Published on February 24, 2008
Building Effective Classroom Cultures: A Reviewof Evidenced Based Behavioral Practices for Assessing and Treating Challenging Behaviors: Building Effective Classroom Cultures: A Review of Evidenced Based Behavioral Practices for Assessing and Treating Challenging Behaviors By Steve Vitto What are the two general functions of behavior?: What are the two general functions of behavior? Obtain/Get something Escape/Avoid something What are the four general things that a person attempts to obtain or get by his/her behavior?: What are the four general things that a person attempts to obtain or get by his/her behavior? Attention Item Activity Sensory How does identification of the function of behavior assist with the development of a good behavior plan?: How does identification of the function of behavior assist with the development of a good behavior plan? It provides insight into and direction for preventative strategies It provides clues as to what replacement behaviors are necessary It provides direction for the most potentially effective reactive strategies How is a Functional Assessment Different from a Behavior Intervention Plan?: How is a Functional Assessment Different from a Behavior Intervention Plan? Functional Assessment takes into consideration what is happening now and what happened in the past Behavior Intervention Plan focuses on what to do differently in the future Name three components of a good Behavior Intervention Plan: Name three components of a good Behavior Intervention Plan Goal Reinforcers Replacement Behaviors Preventative Strategies Reinforcement Strategies Reactive Strategies Data On who’s behavior does the Preventative and Reactive strategies component of a BIP focus?: On who’s behavior does the Preventative and Reactive strategies component of a BIP focus? Staff, Adult in order to change the student’s behavior What is the major reason why we take data?: What is the major reason why we take data? To objectively determine whether or not the behavior plan is working A positive reinforcer: A positive reinforcer A. decreases the behavior it follows. B. consists of stickers and candy C. increases the behavior it follows D. is stronger, the more expensive it is Answer:: Answer: Extinction is:: Extinction is: A. withdrawing reinforcers for desired behavior. B. withdrawing the reinforcement that has been maintaining the behavior. C. what happens to old animals D. withdrawing and hiding from the acting out student. answer: answer withdrawing the reinforcement that has been maintaining the behavior What is the most significant variable that differentiates a child with social maladjustment/ conduct disorder and a child with an emotional impairment ?: What is the most significant variable that differentiates a child with social maladjustment/ conduct disorder and a child with an emotional impairment ? possible variables: possible variables A. a lack of anxiety about their behavior B. defiance C. disrepsct D. fighting ANSWER: ANSWER A. a lack of anxiety about his/her behavior Answer: Answer A. A LACK OF ANXIETY ABOUT BEHAVIOR TIME OUT IS USUALLY INDICATED FOR WHICH TYPE OF BEHAVIOR..: TIME OUT IS USUALLY INDICATED FOR WHICH TYPE OF BEHAVIOR.. A. ATTENTION SEEKING B. ESCAPE BEHAVIOR C. SELF-STIMULATORY BEHAVIOR D. SHUT-DOWN ANSWER: A: ANSWER: A ANSWER: ANSWER Behaviors Meet Needs: Behaviors Meet Needs Attention Escape/Avoidance Sensory Stimulation Tangible Which one would NOT likely be a behavior motivated by sensory stimulation?: Which one would NOT likely be a behavior motivated by sensory stimulation? A. A behavior that occurs when no one else is around. B. A behavior directed toward a peer or an audience (i.e. getting a reaction). C. A behavior that functions as an escape mechanism D. A behavior of ingesting items Answer:B: Answer:B Directed toward peers or an audience School’s Traditional Response: Get tougher: School’s Traditional Response: Get tougher Zero tolerance policies Security guards Suspension/Expulsion Exclusionary Options (alternative programs) Progressive discipline Why is zero tolerance such a bad idea?: Why is zero tolerance such a bad idea? Which is not an element of Positive Behavioral Support ?: Which is not an element of Positive Behavioral Support ? A. Supporting students in learning responsible behavior and achieving academic success. B. Broad-based set of proactive approaches C. Views the system, setting, or skill deficiency as the problem. D. Views the child as the root of the problem. ANSWER: ANSWER Which is not an goal of a Good Functional Assessment : Which is not an goal of a Good Functional Assessment A. An Investigation into “why?” (e.g., Columbo) B. A Operational Description of Behavior C. Contributing Situational Variables and Environmental Issues D. Needs being met by the Behavior E. Treating the behavioral problem ANSWER: E: ANSWER: E Environmental Considerations: Environmental Considerations What should not be viewed as a environmental trigger or cause of the behavior? A. Being ignored B. Transitions C. Biomedical Condition D. Personality Conflicts E. Auditory or Visual overstimulation F. Frustration with task ANSWER: C: ANSWER: C Which two items would not be Restorative responses to a behavior: Which two items would not be Restorative responses to a behavior Suspension Performing volunteer work Detention and Saturday School Taking part in a school-wide bully prevention program Peer tutoring or acting as a student assistant Loss of points and privileges Peer mediation and conflict resolution Working to repay damage caused by vandalism Involvement in Anger Replacement Training Life-skills processing activities ANSWER: ANSWER Suspension, Saturday School and Loss of Points Which is not a good reason to take Data?: Which is not a good reason to take Data? A. Data can convince people of the need to change. B. Data can uncover problems that might otherwise remain invisible. C. Data can confirm or discredit assumptions about students and school practices. D. Data can get to the root of problems, pinpoint areas where change is most needed and guide resource allocation. E. Data is helpful in comparing one teacher or classroom to another F. Data can help schools evaluate program effectiveness and keep the focus on student learning outcomes. ANSWER :E: ANSWER :E E. Data is NOT helpful in comparing one teacher or classroom to another Data should be taken to enhance collaboration, trust, and good decision making!!!! Slide36: An Initial Line of Inquiry Strengths of student: What the student does well. Student’s strengths, gifts, & talents. What is a Setting Event?: What is a Setting Event? Answer: Answer Events that may occur before and/or during the targeted response that cause the student to respond to a “typical” situation in an “atypical” way. Specific conditions, events, or activities that make the problem behavior worse? (missed medication, history of academic failure, conflict at home, missed meals, lack of sleep, history of problems with peers… Slide39: What is a Antecedent or fast trigger? ANSWER: ANSWER Events with a discrete onset and offset, that occur immediately before the challenging behavior (e.g., task demand, teacher direction, social interaction) What is a Consequence?: What is a Consequence? ANSWER: ANSWER Those events that occur after the behavior (e.g., peer attention, escape task) or as a result of the behavior (e.g., time out, suspension, detention, …) What usually happens after the behavior occurs? (e.g., teacher’s reaction, other students’ reactions, power struggle …) Slide43: When Sequoia misses her 12:30 medication & teachers make multiple task demands, she makes negative self-statements & writes profane language on her assignments. Teaching staff typically send her to the office with a discipline referral for being disrespectful. Setting event Antecedent Response Consequence Misses 12:30 medication Teachers make multiple task demands Sequoia makes negative self- statements & writes profane language Teacher sends Sequoia to office for being disrespectful What function? Avoid difficult tasks Slide44: What is the setting event involved in Sequoia’s behavior? Answer: Answer Missing her noon medication Slide46: Building DJ’s Hypothesis(es) to the Function(s) Slide47: Provide a hypothesis statement regarding the function of DJ’s behavior Hypothesis Statement: Hypothesis Statement Given circumstance when DJ is sick, or has missed meals, missed medicine, had conflicts with certain peers and/or when Mrs. Coffey is absent, and when other students are unwilling to play/interact with him, when he is standing in line near someone with whom he does not get along , or when other students are teasing him and Mrs. Coffey is out of sight (often during unstructured times, DJ will hit, pinch. grabs others, spit on others, in order to gain peer attention, terminate/avoid undesired peer interactions, as a coping mechanism with frustration of other students unwilling to play/interact with him Slide49: Define the competing pathways approach to analyzing and treating behavior? Slide50: REPLACEMENT BEHAVIOR SWEARING ESCAPE TASK DEMANDS (WRITING) Function Behavior What might act as a replacement nehavior for Swearing??? Slide51: REPLACEMENT BEHAVIOR SWEARING ESCAPE TASK DEMANDS (WRITING) REQUEST A BREAK Behavior Function Slide52: Why is it necessary to place the problem behavior on extinction?? Slide53: REPLACEMENT BEHAVIOR SWEARING ESCAPE TASK DEMANDS (SPECIFICALLY WRITING) ESCAPE TASK DEMANDS (SPECIFICALLY WRITING) REQUEST A BREAK SWEARING !?!? EXTINCTION 1 2 Which is not a best practice use of Reinforcement? Why? : Which is not a best practice use of Reinforcement? Why? A.Reinforcement been used as a means of acknowledging approximations of desired behavior? B.Reinforcement has been used as a means of control, leading to resentment, and loss of motivation? ANSWER: ANSWER B. Reinforcement should build rapport and increase the behavior it follows!!! Slide56: Behavior Mantra: “It is easier to prevent a behavior from occurring than to deal with it after it has happened.” Why?? Consequence Risks(to name a few…): Consequence Risks (to name a few…) Alienation Escalation Attention/Reaction Escape/Avoidance Defiance Shut Down Common Individual and System Responses to Problem Behavior: Common Individual and System Responses to Problem Behavior Clamp down on rule violators Extend continuum of aversive consequences Improve consistency of use of punishment Establish “bottom line” In-school suspension Zero tolerance policies Security guards, student uniforms, metal detectors, surveillance cameras Suspension/Expulsion Exclusionary options (e.g. Alternative programs) WHY AREN’T THESE INTERVENTIONS EFFECTIVE FOR TREATING INTENSIVE BEHAVIOR CHALLENGES??? Answer: Answer They fail to teach the child a better way of meeting the needs served by the undesired behavior. What are some of the side effects or problems with using punihment as an approach to behavior? : What are some of the side effects or problems with using punihment as an approach to behavior? Problems with Punishment: Problems with Punishment Models controlling behavior vs problem solving Tend to cause brain shift to survival mode not conducive to learning Tend to elicit judgment and anger from both staff and student Meet the needs of the care provider as opposed to the child The consequence often has no relationship to the behavior Problems with Punishment: Problems with Punishment Inconsistent application Generally quick to apply, but doesn’t have lasting results Often leads to resentment, defiance, or violence and consequently result in the need for more intrusive measures by staff Often fail to address the victim Rarely result in learning a better way Slide63: What is Balanced and Restorative Justice (BARJ)? BARJ: BARJ Philosophy Repair the harm Victim, Offender, Community Offence against people vs breaking the rules Accountability Safety Competency Behavioral offences are wounds…Consequences should heal: Behavioral offences are wounds… Consequences should heal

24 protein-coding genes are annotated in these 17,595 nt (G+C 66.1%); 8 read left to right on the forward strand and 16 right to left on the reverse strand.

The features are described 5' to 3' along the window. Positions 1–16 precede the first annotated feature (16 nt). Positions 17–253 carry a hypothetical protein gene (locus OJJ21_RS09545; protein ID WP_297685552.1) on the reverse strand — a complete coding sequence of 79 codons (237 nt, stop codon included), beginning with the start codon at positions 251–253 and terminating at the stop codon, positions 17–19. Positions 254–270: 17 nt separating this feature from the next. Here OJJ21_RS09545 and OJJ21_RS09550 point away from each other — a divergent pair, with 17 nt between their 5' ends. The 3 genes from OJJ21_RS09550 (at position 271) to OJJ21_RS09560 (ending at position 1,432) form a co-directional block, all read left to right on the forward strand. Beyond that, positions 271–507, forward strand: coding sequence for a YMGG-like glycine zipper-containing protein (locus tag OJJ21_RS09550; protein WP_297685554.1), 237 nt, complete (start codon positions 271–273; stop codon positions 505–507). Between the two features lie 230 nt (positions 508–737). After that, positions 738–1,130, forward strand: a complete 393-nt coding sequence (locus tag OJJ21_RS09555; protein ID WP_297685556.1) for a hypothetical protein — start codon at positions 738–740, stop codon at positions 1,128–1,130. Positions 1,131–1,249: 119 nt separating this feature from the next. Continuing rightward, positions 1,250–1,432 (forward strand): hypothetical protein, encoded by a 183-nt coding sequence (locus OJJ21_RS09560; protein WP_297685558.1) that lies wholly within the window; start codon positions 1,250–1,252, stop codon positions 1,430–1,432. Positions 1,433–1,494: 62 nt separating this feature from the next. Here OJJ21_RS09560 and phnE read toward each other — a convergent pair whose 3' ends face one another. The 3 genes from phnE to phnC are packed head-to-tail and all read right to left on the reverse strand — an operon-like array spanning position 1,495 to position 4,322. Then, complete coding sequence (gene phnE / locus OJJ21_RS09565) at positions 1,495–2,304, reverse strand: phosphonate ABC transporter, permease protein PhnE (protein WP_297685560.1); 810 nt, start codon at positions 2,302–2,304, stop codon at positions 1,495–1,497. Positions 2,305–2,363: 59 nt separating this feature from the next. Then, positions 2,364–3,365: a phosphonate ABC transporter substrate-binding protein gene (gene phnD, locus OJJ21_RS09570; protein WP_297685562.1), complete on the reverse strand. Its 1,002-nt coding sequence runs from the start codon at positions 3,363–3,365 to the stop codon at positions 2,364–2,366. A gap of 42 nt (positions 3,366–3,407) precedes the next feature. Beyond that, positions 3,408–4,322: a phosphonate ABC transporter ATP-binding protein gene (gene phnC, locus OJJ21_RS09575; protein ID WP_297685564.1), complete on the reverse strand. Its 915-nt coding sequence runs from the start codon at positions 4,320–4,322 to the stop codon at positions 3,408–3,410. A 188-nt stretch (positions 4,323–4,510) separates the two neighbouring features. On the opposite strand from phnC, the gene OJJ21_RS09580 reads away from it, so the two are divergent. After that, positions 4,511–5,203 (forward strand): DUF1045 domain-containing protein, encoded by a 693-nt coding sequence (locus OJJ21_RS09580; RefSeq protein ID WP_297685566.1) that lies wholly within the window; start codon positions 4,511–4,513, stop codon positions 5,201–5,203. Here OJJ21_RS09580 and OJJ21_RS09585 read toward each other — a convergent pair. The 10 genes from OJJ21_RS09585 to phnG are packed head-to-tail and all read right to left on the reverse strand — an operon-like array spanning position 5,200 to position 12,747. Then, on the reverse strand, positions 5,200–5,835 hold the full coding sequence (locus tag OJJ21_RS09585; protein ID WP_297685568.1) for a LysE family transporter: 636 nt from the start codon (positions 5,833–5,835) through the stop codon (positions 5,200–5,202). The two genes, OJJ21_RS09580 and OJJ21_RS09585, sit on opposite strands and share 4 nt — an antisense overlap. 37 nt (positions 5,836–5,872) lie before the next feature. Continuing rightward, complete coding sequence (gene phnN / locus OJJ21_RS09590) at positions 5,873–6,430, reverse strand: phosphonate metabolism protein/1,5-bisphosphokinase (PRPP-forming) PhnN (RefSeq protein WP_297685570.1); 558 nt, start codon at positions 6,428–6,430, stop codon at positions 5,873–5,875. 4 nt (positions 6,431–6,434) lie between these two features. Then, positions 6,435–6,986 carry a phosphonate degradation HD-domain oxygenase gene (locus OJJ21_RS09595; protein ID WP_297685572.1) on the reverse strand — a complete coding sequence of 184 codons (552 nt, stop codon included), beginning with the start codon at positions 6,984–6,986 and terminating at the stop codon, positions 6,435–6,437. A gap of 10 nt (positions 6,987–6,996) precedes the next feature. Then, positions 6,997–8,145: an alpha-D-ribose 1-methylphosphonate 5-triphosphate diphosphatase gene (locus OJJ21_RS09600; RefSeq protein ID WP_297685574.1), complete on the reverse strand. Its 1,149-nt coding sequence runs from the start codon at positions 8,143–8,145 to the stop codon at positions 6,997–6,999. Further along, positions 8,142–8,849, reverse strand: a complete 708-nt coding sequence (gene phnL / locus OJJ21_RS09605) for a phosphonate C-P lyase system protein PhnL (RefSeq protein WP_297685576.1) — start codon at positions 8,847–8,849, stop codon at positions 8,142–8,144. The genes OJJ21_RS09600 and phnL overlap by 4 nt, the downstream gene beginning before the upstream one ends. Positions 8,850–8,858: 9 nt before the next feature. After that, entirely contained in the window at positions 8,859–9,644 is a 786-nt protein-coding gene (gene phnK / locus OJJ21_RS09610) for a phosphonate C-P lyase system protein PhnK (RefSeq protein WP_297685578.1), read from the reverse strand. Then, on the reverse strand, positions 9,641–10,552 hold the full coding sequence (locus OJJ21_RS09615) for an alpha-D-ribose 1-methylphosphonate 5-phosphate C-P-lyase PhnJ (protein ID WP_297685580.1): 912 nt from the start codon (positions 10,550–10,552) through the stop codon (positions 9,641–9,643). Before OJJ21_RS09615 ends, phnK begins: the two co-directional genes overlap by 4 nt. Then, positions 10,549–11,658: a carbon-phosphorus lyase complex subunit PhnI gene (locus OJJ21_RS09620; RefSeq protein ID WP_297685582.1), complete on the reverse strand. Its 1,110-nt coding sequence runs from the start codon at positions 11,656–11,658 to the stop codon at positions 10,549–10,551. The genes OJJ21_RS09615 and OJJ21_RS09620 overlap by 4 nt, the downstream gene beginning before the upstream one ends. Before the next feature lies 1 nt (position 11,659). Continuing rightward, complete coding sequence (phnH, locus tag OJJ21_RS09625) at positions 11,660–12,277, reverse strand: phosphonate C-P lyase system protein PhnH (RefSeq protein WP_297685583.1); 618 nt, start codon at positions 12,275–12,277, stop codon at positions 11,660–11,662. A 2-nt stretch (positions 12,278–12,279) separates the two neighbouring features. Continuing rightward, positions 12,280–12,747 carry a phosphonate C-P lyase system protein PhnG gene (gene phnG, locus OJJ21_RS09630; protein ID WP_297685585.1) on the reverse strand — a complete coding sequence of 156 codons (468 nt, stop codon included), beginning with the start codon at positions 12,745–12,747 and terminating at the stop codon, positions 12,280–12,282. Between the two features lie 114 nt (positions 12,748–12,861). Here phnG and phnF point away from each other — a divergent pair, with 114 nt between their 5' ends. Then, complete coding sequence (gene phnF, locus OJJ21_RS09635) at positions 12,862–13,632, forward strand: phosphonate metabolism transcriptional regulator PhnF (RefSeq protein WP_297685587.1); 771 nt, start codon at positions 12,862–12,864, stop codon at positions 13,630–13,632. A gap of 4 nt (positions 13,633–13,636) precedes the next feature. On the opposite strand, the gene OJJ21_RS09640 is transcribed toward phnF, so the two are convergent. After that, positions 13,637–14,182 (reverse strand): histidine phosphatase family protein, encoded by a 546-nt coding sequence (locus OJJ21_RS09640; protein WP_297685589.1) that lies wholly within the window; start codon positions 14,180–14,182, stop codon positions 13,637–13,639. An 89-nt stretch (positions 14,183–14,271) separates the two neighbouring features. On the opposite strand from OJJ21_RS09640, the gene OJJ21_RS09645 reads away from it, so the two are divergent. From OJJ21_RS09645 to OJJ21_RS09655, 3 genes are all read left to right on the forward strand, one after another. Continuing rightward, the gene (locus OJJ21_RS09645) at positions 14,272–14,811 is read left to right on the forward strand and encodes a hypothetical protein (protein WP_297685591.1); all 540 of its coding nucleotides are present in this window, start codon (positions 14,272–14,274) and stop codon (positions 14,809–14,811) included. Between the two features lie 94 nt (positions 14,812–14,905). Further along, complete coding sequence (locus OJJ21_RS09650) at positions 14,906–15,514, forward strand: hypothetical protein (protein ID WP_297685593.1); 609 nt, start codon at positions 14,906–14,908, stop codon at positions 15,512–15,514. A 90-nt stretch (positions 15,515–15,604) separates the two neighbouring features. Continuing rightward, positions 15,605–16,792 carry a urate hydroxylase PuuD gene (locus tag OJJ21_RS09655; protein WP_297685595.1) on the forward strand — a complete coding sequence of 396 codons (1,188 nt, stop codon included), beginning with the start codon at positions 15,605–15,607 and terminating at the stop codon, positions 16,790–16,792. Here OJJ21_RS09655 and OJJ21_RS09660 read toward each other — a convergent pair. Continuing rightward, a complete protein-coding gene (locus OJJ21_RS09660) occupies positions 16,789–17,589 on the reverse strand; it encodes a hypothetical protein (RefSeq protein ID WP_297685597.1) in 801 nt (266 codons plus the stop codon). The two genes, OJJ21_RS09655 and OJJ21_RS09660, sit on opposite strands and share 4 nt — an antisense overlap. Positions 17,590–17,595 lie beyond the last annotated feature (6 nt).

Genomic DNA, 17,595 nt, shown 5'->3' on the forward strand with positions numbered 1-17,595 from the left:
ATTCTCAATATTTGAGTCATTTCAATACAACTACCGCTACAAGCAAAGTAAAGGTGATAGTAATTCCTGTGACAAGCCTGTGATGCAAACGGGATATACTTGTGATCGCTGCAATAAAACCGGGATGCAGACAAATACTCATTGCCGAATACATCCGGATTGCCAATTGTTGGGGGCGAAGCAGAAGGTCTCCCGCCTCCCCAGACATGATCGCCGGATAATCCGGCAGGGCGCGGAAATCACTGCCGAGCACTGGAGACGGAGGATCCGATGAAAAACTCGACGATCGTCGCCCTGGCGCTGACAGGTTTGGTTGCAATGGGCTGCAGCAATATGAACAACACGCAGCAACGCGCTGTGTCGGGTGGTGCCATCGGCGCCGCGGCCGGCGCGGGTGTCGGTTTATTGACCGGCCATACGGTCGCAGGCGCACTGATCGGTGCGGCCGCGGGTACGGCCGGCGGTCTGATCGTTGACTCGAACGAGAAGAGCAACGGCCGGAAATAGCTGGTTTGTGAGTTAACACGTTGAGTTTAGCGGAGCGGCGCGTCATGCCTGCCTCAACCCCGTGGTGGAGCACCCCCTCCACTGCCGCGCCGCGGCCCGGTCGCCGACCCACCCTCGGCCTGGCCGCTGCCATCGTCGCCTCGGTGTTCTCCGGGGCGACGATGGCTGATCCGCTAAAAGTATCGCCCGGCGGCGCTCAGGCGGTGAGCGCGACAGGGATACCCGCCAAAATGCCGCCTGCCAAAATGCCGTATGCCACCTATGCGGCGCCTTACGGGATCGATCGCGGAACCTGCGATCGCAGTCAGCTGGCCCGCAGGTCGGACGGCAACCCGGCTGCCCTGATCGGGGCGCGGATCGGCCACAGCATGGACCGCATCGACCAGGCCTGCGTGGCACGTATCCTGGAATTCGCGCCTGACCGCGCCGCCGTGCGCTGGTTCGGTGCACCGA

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Mary Bechtel Steve Vitto Stephaine Williams Sheila Williams-White Jerry Zielinski Kim St. Martin Jennifer Rollenhagen Melissa Nantais. Upload Log in.